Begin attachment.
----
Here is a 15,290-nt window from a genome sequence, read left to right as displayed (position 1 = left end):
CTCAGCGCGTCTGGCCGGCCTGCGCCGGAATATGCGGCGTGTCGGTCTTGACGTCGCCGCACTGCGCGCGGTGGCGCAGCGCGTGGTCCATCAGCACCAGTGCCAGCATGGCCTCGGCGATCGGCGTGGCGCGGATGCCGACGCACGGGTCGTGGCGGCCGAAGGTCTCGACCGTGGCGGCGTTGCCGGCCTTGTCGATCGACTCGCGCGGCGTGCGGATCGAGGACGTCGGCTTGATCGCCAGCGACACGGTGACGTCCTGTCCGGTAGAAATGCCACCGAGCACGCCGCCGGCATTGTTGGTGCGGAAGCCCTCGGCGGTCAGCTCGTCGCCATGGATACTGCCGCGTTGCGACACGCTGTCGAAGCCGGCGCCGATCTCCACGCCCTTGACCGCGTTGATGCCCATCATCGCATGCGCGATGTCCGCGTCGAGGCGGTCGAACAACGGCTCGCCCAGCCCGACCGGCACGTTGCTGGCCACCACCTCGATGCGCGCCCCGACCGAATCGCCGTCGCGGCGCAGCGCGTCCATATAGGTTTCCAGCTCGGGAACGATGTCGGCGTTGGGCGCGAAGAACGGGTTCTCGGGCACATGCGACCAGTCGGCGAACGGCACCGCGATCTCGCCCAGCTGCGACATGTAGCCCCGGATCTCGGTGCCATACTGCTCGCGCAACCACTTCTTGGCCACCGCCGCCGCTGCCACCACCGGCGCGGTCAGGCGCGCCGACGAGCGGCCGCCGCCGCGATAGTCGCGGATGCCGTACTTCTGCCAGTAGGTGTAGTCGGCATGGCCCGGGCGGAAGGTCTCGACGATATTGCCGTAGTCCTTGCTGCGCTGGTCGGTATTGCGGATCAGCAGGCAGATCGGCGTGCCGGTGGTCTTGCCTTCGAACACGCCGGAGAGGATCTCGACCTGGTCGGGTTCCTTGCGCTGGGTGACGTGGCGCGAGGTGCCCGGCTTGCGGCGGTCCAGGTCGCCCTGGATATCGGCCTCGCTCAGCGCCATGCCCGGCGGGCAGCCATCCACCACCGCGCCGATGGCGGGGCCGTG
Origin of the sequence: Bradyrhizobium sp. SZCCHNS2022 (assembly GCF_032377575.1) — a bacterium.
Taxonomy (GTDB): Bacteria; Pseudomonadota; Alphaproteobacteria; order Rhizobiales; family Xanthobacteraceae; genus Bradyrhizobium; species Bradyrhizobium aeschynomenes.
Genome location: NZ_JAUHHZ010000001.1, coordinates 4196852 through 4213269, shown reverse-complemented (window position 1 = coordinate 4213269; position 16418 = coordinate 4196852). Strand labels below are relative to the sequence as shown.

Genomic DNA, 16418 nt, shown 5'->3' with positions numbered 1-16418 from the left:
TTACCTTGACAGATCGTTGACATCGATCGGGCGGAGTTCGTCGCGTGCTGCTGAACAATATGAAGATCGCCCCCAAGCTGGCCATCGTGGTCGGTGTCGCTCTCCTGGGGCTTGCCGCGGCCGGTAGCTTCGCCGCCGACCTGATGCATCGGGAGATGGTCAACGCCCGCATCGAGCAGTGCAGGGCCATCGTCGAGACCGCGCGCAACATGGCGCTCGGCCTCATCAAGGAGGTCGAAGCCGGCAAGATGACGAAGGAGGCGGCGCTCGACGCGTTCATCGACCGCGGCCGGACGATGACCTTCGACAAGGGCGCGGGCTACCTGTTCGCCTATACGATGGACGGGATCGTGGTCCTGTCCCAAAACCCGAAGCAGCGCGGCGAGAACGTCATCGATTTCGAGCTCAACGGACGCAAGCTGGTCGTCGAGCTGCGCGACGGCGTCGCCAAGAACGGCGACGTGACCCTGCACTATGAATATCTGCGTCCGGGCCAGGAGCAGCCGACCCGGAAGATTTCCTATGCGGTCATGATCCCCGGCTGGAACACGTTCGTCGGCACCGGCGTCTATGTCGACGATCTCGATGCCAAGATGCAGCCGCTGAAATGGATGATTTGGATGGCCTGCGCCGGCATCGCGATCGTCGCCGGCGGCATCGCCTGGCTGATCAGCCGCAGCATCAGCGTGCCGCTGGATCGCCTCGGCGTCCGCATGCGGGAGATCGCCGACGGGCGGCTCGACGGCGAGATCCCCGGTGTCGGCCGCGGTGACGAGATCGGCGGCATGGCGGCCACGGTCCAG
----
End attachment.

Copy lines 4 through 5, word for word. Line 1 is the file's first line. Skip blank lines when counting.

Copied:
Taxonomy (GTDB): Bacteria; Pseudomonadota; Alphaproteobacteria; order Rhizobiales; family Xanthobacteraceae; genus Bradyrhizobium; species Bradyrhizobium aeschynomenes.
Genome location: NZ_JAUHHZ010000001.1, coordinates 4196852 through 4213269, shown reverse-complemented (window position 1 = coordinate 4213269; position 16418 = coordinate 4196852). Strand labels below are relative to the sequence as shown.